Good road holding also deserves credit here, and the Opel Astra OPC has that in spades. The Pirelli tyres are among the grippiest in the wet or dry on the road today. It’s why they’re favoured by Mercedes-Benz, Porsche, Ferrari and others.
The four-piston race-bred Brembo brakes are good but don’t have the same precise feel as the Renault Megane RS265 we tested back-to-back.
The only blots on an otherwise impressive report card are the lack of front parking sensors or a rear camera – even as an option. A job for the facelift then.
Opel has done a brilliant job of blending excellent grip and dynamics with tyres and suspension that won’t have you visiting the chiropractor every week. It’s definitely one of the better executions of ride comfort and handling prowess.
In terms of outright pace, the Opel matches the Renault Megane RS265 with a 0 to 100km/h of 6.0 seconds – despite the Astra OPC having more power and torque. In reality, though, the Opel has a little more turbo lag – power delay – from low revs compared to the Renault Megane RS265, which makes the engine's awesome power less accessible.
Opel likes to say its car is more capable around town than its hot hatch peers – but in addition to the turbo lag it has the broadest turning circle (12.3 metres, bigger than a Toyota LandCruiser Prado, which is 11.8m if you’re wondering).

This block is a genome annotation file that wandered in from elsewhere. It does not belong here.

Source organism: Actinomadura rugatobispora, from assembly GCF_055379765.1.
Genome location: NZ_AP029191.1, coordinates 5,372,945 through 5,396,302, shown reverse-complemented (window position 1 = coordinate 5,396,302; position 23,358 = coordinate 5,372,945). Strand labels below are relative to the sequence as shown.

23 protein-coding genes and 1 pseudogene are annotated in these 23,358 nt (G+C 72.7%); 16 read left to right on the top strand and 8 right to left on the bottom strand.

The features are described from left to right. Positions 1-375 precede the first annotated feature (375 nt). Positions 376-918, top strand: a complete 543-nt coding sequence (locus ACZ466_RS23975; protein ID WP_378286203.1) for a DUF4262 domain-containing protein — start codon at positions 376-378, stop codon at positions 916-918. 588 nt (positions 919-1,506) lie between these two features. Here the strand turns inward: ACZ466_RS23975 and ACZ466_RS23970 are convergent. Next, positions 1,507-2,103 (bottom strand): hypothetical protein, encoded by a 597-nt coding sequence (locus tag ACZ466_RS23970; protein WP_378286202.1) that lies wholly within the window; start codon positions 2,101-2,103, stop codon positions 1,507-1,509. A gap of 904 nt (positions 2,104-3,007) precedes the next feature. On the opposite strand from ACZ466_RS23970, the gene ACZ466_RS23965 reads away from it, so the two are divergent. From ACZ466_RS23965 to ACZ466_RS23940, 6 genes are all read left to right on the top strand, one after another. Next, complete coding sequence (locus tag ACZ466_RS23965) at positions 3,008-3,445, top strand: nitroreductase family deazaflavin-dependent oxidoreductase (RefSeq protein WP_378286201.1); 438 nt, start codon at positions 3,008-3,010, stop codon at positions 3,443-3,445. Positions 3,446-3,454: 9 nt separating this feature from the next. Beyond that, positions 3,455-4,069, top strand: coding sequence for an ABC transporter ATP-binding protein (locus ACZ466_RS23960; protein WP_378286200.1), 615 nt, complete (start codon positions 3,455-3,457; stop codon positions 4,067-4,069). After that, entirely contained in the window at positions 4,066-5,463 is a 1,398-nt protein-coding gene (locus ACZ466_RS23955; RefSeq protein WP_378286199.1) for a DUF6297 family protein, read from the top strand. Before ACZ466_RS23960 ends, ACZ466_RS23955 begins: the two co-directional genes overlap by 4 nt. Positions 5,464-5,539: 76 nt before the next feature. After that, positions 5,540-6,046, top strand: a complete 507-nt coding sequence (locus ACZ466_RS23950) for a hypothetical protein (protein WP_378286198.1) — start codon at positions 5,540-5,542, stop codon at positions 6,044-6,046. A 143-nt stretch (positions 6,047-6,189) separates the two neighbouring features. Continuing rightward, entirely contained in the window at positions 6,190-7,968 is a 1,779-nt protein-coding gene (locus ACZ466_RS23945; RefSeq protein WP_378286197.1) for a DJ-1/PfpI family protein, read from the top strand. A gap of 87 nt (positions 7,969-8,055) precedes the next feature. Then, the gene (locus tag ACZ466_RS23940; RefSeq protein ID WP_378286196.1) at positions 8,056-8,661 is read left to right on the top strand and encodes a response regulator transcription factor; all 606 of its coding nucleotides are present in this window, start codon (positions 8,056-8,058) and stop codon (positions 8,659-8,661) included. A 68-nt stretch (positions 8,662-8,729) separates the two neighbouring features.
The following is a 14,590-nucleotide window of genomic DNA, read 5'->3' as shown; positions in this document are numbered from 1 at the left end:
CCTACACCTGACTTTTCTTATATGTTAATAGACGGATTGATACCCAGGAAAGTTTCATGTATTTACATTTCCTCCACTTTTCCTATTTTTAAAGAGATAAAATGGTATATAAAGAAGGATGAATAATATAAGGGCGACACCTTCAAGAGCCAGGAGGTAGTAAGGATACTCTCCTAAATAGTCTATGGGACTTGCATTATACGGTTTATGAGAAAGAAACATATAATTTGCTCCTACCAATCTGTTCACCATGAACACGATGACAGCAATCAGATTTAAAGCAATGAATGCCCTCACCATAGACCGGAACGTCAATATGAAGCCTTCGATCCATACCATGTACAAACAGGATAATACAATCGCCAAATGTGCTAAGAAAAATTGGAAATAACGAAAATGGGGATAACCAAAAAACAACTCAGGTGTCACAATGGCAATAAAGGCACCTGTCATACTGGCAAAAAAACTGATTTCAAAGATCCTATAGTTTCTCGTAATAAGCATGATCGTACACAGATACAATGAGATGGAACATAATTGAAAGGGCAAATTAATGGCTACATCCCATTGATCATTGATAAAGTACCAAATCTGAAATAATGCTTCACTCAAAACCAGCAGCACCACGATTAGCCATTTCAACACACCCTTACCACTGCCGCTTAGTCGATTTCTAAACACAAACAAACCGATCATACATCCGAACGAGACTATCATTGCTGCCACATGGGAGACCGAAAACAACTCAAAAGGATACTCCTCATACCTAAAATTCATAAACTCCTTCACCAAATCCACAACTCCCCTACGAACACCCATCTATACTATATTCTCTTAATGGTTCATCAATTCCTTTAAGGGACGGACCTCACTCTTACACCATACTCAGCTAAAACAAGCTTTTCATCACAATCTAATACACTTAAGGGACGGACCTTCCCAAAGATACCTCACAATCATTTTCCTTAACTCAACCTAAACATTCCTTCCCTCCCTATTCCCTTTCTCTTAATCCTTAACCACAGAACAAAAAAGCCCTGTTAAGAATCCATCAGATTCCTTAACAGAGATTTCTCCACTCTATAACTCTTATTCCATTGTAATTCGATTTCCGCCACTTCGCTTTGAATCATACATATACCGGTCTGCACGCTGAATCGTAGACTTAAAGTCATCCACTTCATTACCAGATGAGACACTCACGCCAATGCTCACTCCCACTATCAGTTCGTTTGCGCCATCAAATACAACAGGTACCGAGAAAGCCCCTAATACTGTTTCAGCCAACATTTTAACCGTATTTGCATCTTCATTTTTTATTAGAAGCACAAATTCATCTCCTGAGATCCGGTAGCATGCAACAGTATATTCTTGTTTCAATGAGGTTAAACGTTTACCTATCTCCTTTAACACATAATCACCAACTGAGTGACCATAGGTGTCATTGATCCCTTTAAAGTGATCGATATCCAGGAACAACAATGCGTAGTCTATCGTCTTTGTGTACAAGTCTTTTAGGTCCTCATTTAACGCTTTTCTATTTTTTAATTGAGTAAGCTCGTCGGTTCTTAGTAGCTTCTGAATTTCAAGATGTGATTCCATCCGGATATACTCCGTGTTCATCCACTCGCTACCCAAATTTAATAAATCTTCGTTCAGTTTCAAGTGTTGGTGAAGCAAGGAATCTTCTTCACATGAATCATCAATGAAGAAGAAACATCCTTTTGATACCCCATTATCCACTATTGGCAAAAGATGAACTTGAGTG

The Astra’s brake pedal travel is a little longer, as is the gearshift throw. Neither feel like a true performance car. In the Renault Megane RS265 each movement feels like you’re operating a pair of scissors, so precise are the responses.
The sound of the Opel's engine sucking as much air as possible during hard acceleration is not as characterful as it is in other cars of this type. The Renault Megane RS265 rewards you with a subtle turbo whistle and crackle of the exhaust between gear changes. The Opel Astra OPC sounds like a cat coughing up a fur ball.
The Astra OPC is a highly credible hot hatch – it’s just not quite as good, as complete or as affordable as the competition. If you want style and pace, buy the Opel Astra OPC. If you want the best hot hatch – for now, at least – buy the Renault Megane RS265. Or wait and see what the new VW Golf GTI is like when it arrives later this year.
Opel Astra OPC three-door
Price: from $42,990
Engine: Turbocharged 2.0-litre four-cylinder
Power: 206kW and 400Nm
Transmission: Six-speed manual
Economy: 8.1L/100km and 189g/km
Performance (0 to 100km/h): 6.0 seconds
Safety: Five stars, six airbags, Brembo front brakes
Spare tyre: None (inflator kit)
Turning circle: 12.3 metres
Metallic paint: $695
Warranty: Three years/100,000km